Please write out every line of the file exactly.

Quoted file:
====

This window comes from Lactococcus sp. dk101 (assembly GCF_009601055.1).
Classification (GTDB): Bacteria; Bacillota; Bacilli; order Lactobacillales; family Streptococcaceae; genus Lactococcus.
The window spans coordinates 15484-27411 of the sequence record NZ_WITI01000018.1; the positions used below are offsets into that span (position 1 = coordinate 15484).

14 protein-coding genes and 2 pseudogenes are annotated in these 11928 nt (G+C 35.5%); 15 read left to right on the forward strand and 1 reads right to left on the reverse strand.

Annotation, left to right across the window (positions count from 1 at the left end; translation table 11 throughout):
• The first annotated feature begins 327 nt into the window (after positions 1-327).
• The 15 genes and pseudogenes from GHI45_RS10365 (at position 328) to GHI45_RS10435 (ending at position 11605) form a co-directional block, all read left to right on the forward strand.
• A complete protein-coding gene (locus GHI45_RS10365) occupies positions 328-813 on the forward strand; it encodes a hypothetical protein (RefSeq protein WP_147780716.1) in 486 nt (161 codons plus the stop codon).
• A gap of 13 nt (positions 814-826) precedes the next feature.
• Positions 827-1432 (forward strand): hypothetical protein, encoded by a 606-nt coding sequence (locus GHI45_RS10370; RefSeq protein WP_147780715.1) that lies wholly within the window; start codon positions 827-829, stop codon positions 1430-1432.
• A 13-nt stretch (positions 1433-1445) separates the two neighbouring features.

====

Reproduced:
This window comes from Lactococcus sp. dk101 (assembly GCF_009601055.1).
Classification (GTDB): Bacteria; Bacillota; Bacilli; order Lactobacillales; family Streptococcaceae; genus Lactococcus.
The window spans coordinates 15484-27411 of the sequence record NZ_WITI01000018.1; the positions used below are offsets into that span (position 1 = coordinate 15484).

14 protein-coding genes and 2 pseudogenes are annotated in these 11928 nt (G+C 35.5%); 15 read left to right on the forward strand and 1 reads right to left on the reverse strand.

Annotation, left to right across the window (positions count from 1 at the left end; translation table 11 throughout):
• The first annotated feature begins 327 nt into the window (after positions 1-327).
• The 15 genes and pseudogenes from GHI45_RS10365 (at position 328) to GHI45_RS10435 (ending at position 11605) form a co-directional block, all read left to right on the forward strand.
• A complete protein-coding gene (locus GHI45_RS10365) occupies positions 328-813 on the forward strand; it encodes a hypothetical protein (RefSeq protein WP_147780716.1) in 486 nt (161 codons plus the stop codon).
• A gap of 13 nt (positions 814-826) precedes the next feature.
• Positions 827-1432 (forward strand): hypothetical protein, encoded by a 606-nt coding sequence (locus GHI45_RS10370; RefSeq protein WP_147780715.1) that lies wholly within the window; start codon positions 827-829, stop codon positions 1430-1432.
• A 13-nt stretch (positions 1433-1445) separates the two neighbouring features.